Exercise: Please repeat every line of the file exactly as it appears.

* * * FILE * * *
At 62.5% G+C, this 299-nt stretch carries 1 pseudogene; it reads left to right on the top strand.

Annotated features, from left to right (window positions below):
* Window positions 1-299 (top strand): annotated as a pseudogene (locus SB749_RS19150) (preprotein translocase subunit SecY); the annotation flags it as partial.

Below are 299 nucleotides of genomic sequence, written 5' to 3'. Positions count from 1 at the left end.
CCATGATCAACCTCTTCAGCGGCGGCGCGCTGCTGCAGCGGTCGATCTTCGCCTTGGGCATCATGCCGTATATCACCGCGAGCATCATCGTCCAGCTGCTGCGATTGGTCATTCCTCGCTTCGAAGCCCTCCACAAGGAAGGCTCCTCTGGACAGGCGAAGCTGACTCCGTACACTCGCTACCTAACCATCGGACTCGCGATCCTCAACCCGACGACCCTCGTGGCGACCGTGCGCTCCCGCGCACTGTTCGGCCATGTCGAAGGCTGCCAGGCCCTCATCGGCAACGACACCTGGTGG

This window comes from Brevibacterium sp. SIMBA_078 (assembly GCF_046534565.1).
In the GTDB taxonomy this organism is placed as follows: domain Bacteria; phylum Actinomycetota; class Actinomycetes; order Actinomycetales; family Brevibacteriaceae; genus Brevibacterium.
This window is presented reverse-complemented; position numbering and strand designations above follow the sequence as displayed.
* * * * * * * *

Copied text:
At 62.5% G+C, this 299-nt stretch carries 1 pseudogene; it reads left to right on the top strand.

Annotated features, from left to right (window positions below):
* Window positions 1-299 (top strand): annotated as a pseudogene (locus SB749_RS19150) (preprotein translocase subunit SecY); the annotation flags it as partial.

Below are 299 nucleotides of genomic sequence, written 5' to 3'. Positions count from 1 at the left end.
CCATGATCAACCTCTTCAGCGGCGGCGCGCTGCTGCAGCGGTCGATCTTCGCCTTGGGCATCATGCCGTATATCACCGCGAGCATCATCGTCCAGCTGCTGCGATTGGTCATTCCTCGCTTCGAAGCCCTCCACAAGGAAGGCTCCTCTGGACAGGCGAAGCTGACTCCGTACACTCGCTACCTAACCATCGGACTCGCGATCCTCAACCCGACGACCCTCGTGGCGACCGTGCGCTCCCGCGCACTGTTCGGCCATGTCGAAGGCTGCCAGGCCCTCATCGGCAACGACACCTGGTGG

This window comes from Brevibacterium sp. SIMBA_078 (assembly GCF_046534565.1).
In the GTDB taxonomy this organism is placed as follows: domain Bacteria; phylum Actinomycetota; class Actinomycetes; order Actinomycetales; family Brevibacteriaceae; genus Brevibacterium.
This window is presented reverse-complemented; position numbering and strand designations above follow the sequence as displayed.